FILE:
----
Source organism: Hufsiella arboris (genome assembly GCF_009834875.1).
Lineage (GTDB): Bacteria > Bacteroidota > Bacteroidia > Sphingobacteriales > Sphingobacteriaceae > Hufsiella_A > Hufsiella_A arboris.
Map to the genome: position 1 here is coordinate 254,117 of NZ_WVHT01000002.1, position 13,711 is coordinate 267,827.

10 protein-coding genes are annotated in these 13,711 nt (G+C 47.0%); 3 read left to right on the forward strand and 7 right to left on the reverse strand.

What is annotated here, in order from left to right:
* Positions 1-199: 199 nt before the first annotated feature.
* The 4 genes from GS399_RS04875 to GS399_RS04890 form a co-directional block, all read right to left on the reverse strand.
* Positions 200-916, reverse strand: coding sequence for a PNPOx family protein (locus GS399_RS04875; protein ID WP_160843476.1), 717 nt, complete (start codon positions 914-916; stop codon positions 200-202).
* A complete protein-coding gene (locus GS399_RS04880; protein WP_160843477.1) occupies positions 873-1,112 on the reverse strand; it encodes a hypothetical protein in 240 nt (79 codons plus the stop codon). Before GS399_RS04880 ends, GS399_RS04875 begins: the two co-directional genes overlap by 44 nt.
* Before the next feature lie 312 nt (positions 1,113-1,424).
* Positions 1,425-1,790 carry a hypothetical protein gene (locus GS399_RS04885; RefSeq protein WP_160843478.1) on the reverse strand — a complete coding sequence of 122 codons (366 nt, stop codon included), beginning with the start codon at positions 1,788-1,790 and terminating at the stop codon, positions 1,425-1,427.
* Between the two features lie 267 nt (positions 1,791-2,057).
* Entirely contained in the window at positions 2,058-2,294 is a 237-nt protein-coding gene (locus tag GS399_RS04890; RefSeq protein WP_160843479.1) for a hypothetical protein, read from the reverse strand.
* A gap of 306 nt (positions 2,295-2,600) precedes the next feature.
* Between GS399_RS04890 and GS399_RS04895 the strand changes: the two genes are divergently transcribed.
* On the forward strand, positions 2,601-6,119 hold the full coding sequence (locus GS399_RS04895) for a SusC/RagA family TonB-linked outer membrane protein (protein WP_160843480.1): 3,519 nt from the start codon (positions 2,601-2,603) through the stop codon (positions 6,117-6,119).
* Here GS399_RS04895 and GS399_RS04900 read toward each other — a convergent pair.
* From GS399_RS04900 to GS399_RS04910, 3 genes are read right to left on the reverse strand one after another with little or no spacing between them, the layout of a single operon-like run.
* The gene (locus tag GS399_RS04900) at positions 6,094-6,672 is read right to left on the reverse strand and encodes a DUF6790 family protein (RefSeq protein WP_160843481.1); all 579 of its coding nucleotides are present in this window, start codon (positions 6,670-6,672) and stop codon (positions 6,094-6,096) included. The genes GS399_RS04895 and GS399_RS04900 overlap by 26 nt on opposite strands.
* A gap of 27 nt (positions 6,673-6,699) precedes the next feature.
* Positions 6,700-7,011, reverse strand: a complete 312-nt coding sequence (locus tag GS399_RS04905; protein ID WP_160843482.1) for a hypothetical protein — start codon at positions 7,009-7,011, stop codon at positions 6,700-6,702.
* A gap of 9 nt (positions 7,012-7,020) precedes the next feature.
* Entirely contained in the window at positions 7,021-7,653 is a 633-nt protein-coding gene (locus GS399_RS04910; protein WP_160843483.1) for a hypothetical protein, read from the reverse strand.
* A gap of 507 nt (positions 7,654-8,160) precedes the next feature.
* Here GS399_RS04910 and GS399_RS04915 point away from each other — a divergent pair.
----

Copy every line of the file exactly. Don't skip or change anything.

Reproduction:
Source organism: Hufsiella arboris (genome assembly GCF_009834875.1).
Lineage (GTDB): Bacteria > Bacteroidota > Bacteroidia > Sphingobacteriales > Sphingobacteriaceae > Hufsiella_A > Hufsiella_A arboris.
Map to the genome: position 1 here is coordinate 254,117 of NZ_WVHT01000002.1, position 13,711 is coordinate 267,827.

10 protein-coding genes are annotated in these 13,711 nt (G+C 47.0%); 3 read left to right on the forward strand and 7 right to left on the reverse strand.

What is annotated here, in order from left to right:
* Positions 1-199: 199 nt before the first annotated feature.
* The 4 genes from GS399_RS04875 to GS399_RS04890 form a co-directional block, all read right to left on the reverse strand.
* Positions 200-916, reverse strand: coding sequence for a PNPOx family protein (locus GS399_RS04875; protein ID WP_160843476.1), 717 nt, complete (start codon positions 914-916; stop codon positions 200-202).
* A complete protein-coding gene (locus GS399_RS04880; protein WP_160843477.1) occupies positions 873-1,112 on the reverse strand; it encodes a hypothetical protein in 240 nt (79 codons plus the stop codon). Before GS399_RS04880 ends, GS399_RS04875 begins: the two co-directional genes overlap by 44 nt.
* Before the next feature lie 312 nt (positions 1,113-1,424).
* Positions 1,425-1,790 carry a hypothetical protein gene (locus GS399_RS04885; RefSeq protein WP_160843478.1) on the reverse strand — a complete coding sequence of 122 codons (366 nt, stop codon included), beginning with the start codon at positions 1,788-1,790 and terminating at the stop codon, positions 1,425-1,427.
* Between the two features lie 267 nt (positions 1,791-2,057).
* Entirely contained in the window at positions 2,058-2,294 is a 237-nt protein-coding gene (locus tag GS399_RS04890; RefSeq protein WP_160843479.1) for a hypothetical protein, read from the reverse strand.
* A gap of 306 nt (positions 2,295-2,600) precedes the next feature.
* Between GS399_RS04890 and GS399_RS04895 the strand changes: the two genes are divergently transcribed.
* On the forward strand, positions 2,601-6,119 hold the full coding sequence (locus GS399_RS04895) for a SusC/RagA family TonB-linked outer membrane protein (protein WP_160843480.1): 3,519 nt from the start codon (positions 2,601-2,603) through the stop codon (positions 6,117-6,119).
* Here GS399_RS04895 and GS399_RS04900 read toward each other — a convergent pair.
* From GS399_RS04900 to GS399_RS04910, 3 genes are read right to left on the reverse strand one after another with little or no spacing between them, the layout of a single operon-like run.
* The gene (locus tag GS399_RS04900) at positions 6,094-6,672 is read right to left on the reverse strand and encodes a DUF6790 family protein (RefSeq protein WP_160843481.1); all 579 of its coding nucleotides are present in this window, start codon (positions 6,670-6,672) and stop codon (positions 6,094-6,096) included. The genes GS399_RS04895 and GS399_RS04900 overlap by 26 nt on opposite strands.
* A gap of 27 nt (positions 6,673-6,699) precedes the next feature.
* Positions 6,700-7,011, reverse strand: a complete 312-nt coding sequence (locus tag GS399_RS04905; protein ID WP_160843482.1) for a hypothetical protein — start codon at positions 7,009-7,011, stop codon at positions 6,700-6,702.
* A gap of 9 nt (positions 7,012-7,020) precedes the next feature.
* Entirely contained in the window at positions 7,021-7,653 is a 633-nt protein-coding gene (locus GS399_RS04910; protein WP_160843483.1) for a hypothetical protein, read from the reverse strand.
* A gap of 507 nt (positions 7,654-8,160) precedes the next feature.
* Here GS399_RS04910 and GS399_RS04915 point away from each other — a divergent pair.